Monday, October 4, 2010

The Flipside

About a week ago, in my post called Forgiveness, I wrote about the danger of hating, or at least not trusting, everyone of the opposite sex as a result of a divorce.  Now I'll tell you about the flipside of that.

I have a friend who was divorced about the same time as I was, under circumstances that were similar to mine.  This friend is a wonderful Christian man, except for one thing. 

He keeps jumping into relationships with women.

To the casual observer, there would seem to be nothing wrong with his behavior.  After all, he is divorced on biblical grounds and has every right to move on with his life.

But to those who care about my friend, there is something wrong.  He hasn't given himself time to heal from his divorce, so he is vulnerable.  When he meets a woman and they seem to be attracted to one another, he allows his heart to get too involved too quickly.  Then when the relationship fizzles, my friend is hurt badly.

I know someone else who made this same mistake, only she ended up hurting more than herself.  That person is me.

At the time of my divorce, I was lonely and feeling pretty down about myself.  I had two single male friends from college days whom I had been spending time with, either online or in person.  One of these friends, it seemed, was everything my ex-husband was not, and without realizing it, I lost my heart to him.  Unfortunately for me, his understanding of what the Bible says about divorce and remarriage would not allow him to get involved with me. Fortunately, he was able to explain this to me very gently, and we are still friends.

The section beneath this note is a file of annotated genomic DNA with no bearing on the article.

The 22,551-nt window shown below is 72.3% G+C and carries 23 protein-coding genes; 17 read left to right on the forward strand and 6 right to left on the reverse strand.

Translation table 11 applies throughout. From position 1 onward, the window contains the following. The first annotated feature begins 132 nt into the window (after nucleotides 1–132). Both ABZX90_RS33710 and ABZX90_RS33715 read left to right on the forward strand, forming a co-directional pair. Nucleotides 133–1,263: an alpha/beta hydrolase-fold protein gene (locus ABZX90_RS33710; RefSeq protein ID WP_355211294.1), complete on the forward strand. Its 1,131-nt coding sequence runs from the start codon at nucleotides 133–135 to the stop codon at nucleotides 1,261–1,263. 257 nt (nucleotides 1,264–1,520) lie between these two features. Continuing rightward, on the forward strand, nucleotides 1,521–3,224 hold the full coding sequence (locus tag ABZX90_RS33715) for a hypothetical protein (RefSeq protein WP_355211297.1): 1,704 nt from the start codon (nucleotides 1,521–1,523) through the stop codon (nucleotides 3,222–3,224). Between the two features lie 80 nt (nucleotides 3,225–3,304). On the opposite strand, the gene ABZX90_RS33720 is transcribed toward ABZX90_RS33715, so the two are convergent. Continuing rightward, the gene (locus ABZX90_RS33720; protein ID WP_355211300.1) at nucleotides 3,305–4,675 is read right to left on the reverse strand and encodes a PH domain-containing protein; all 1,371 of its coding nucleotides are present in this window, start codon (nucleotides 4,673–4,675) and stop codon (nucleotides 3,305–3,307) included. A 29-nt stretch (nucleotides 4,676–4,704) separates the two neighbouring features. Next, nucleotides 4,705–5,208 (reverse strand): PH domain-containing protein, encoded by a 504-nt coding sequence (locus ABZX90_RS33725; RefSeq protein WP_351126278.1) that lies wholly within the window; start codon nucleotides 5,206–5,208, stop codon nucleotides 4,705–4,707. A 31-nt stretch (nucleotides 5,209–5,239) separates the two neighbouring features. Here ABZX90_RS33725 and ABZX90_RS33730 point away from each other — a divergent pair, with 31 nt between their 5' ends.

The other friend, with whom I occasionally enjoyed dinner and a movie, was the unknowing victim of my double rebound from my divorce and the one-sided relationship with the man I had lost my heart to.  We started down the road to romance, but I figured out within a couple months that this relationship wasn't meant to be anything more than a friendship.  In the process, I hurt my friend.

I think the cure for this mistake is to guard one's heart during and after a divorce. 

Above all else, guard your heart, for it is the wellspring of life. Proverbs 4:23.

The best way to guard one's heart is also found in scripture:

Do not be anxious about anything, but in everything, by prayer and petition, with thanksgiving, present your requests to God. And the peace of God, which transcends all understanding, will guard your hearts and your minds in Christ Jesus. (Philippians 4:6-7)

I think that the mistake we often make when we've been divorced is to let our anxiety about whether we will ever be loved again overwhelm our hearts.  Instead of resting in the peace of God, we decide to pursue what we think we need to be happy.  But if we are quiet and wait on Him, He will give us peace and the reassurance we need.

1 comment:

Kympossible said...

Important advice for everyone, no matter where they are on the 'relationship spectrum' In fact, I wonder how much pain could be avoided if we would follow God's guidelines about guarding our hearts before we even get to the point of being interested in romance... I have been working on teaching this concept to my kids.